Re: Grapjite/epoxy

Posted by LeeG on Oct 21, 2006

Jim, does the hull of have three layers of 4oz? that's mighty tough, tougher than any graphite. Like JimE says most of the wear is on the stern for dragging. Think about it,,an extra 6oz of some kind of goop all over the bottom a few mils thick or one oz of something right where the wear occurs.

You could cover the hull in 18oz of glass and the stern would wear to the wood if its narrow and dragged often.

I put those dynel strips on the original demo Chesapeaks because they were worn through the 6oz hull glass to the wood. But even with those strips 75% of the material isn't where the wear occurs. Highlighting the strip with graphite or black paint was one way to get around fairing in a thick cloth and repainting it to match the hull paint or leaving a t-shirt like weave on varnished hulls. With a few drags the epoxy is worn away and you're into the cloth,whatever it is, after that the resistance to wear is a function of how THICK the material is. Even with a layer of dynel it would wear away to the wood with a few drags over ashphalt/rocks.

Check out how the A.Hawks are finished using a putty of 80% cabosil/20% wood flour on the ends. Ideally you'd file a flat recess on the ends before the hull is glassed with the putty fairing out the indent and giving a THICK wear strip.

The high wear area is all of 8" on the stern and and 6" on the bow. If you really wanted to protect the bottom of the hull for dragging put a short strip of half oval 3/8 brass on the stern.

I went through lots of permutations of materials for the high wear areas and it became obvious that layering on strips of flat cloth required a lot of labor and fairing compared to applying an 1/8" of something directly over the narrow ends where it hits the beach. A 1/8"x3/8"x8" strip will last a LOT longer in that high wear area than a few mils of graphite epoxy or a few layers of 6oz cloth requiring fairing.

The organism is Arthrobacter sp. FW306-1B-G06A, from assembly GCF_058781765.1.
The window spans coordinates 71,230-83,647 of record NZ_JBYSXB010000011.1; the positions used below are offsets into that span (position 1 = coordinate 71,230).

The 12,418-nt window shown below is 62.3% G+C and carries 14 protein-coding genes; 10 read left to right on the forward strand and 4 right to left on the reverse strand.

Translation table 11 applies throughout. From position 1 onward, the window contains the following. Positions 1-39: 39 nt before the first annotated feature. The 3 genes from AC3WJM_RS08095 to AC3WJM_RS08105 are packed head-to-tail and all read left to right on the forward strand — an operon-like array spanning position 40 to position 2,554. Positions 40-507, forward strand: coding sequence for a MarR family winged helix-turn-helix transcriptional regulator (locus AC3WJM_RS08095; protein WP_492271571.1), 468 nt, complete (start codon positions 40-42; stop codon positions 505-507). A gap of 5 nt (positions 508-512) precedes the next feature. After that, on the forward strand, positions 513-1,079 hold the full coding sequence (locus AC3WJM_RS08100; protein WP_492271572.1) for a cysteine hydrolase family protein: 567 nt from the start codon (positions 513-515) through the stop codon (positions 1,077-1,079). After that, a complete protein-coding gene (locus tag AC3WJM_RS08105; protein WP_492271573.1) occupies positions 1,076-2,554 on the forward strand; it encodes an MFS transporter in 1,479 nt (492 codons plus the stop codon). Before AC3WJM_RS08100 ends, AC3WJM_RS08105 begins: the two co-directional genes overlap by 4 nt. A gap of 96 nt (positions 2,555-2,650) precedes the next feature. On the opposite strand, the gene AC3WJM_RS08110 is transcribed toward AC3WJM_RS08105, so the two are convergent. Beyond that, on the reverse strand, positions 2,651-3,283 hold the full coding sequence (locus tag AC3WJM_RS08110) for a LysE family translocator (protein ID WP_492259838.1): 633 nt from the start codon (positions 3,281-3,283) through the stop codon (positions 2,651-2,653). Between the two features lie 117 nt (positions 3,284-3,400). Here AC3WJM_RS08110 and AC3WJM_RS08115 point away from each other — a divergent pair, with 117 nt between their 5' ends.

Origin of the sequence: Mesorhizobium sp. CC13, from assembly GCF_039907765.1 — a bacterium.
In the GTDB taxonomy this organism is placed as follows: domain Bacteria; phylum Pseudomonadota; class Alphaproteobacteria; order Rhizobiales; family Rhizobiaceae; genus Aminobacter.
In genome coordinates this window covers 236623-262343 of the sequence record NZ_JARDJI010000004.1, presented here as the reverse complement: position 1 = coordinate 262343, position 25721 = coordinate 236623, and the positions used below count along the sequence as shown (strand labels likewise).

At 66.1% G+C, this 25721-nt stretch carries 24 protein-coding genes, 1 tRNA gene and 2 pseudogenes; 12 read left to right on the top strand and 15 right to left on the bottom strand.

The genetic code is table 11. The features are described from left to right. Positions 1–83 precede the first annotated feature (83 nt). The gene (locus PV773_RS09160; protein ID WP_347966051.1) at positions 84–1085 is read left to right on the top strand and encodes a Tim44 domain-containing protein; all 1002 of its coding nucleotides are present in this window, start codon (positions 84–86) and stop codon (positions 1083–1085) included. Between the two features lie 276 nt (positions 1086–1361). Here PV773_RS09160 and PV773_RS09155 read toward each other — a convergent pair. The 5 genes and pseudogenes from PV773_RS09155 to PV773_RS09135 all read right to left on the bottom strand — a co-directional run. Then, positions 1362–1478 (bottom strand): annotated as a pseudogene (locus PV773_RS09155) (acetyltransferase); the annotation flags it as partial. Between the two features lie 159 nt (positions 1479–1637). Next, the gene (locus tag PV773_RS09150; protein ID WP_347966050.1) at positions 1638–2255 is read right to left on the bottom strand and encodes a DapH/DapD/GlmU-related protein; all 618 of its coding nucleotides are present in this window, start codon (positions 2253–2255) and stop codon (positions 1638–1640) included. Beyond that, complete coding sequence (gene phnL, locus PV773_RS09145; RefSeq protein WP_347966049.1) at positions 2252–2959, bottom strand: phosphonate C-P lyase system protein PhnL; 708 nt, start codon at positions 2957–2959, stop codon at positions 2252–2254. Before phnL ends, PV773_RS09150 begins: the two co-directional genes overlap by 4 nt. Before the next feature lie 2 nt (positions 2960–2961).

This isn't to say graphite won't make sliding over rocks easier, it really will. It'll also make it easier to slip off of racks or back down rocks if you let go. It'll make it slippery also because it's abrading away.

Think of this, if you were dragging a graphite/4oz glass hull flat to a rough surface,,and if you dropped it the damage to the wood would be protected by 4oz glass, not a few mills of graphite epoxy. If you dragged a hull with 6oz glass and varnish/paint it wouldn't be as slippery but if you dropped it the 6oz glass would be protecting it not the varnish or paint.

Ok, so now you lift both boats and drag,,it's all on a couple square inches on the stern and the pressure is 100X greater than if you dragged if flat on seaweed covered rocks. Now it doesn't matter what's back there as long as it's thick.

As long as you drag the hull flat to the surface and not by lifting from the bow the graphite can make a big difference, once you lift from the bow it really doesn't matter, and if you drop the bow it will matter how much glass is on either side of the ply.

I'm going from the experience of applying and fairing multiple strips of 3" 9oz glass tape,multiple nesting strips of bias cut 6oz e-glasscloth, multiple strips of bias cut 4oz e-glass cloth, 4oz s-glass cloth, 6oz s-glass cloth,strips of dynel, dynel cord, dynel cord stuffed with 1 1/2" kevlar tape, thickened cabosil/wood flour epoxy putty, 3/8" brass half oval, 2"unidirectional 11oz carbon, 5oz kevlar cloth, 5oz polyester cloth, 1" tubular webbing soaked in epoxy, 3/16" polyester rope soaked in epoxy.

If you want something that's tough for paddling up to a shore then getting out and dragging a few feet before lifting the kayak over rocks, or dragging a few yards to get the kayak away from waves to empty the kayak and lift it over rocks, then what's tough is 6oz of glass on the bottom and a thick strip of material in the ends about 1/8-3/16" thick for 6".

If you paddle up to shore the bow hits, if you paddle up to a rocky area the slick graphite bottom will allow you to slide forward but if you find yourself balancing one a rock it'll be the thickness of the glass, not the fill coats or coating that will keep the wood from making a crunch sound. Once you lift the bow and drag it's what's on that couple square inches of the stern and not the many square feet of the bottom that will determine how fast it wears away.

In Response to: Grapjite/epoxy by Jim L on Oct 20, 2006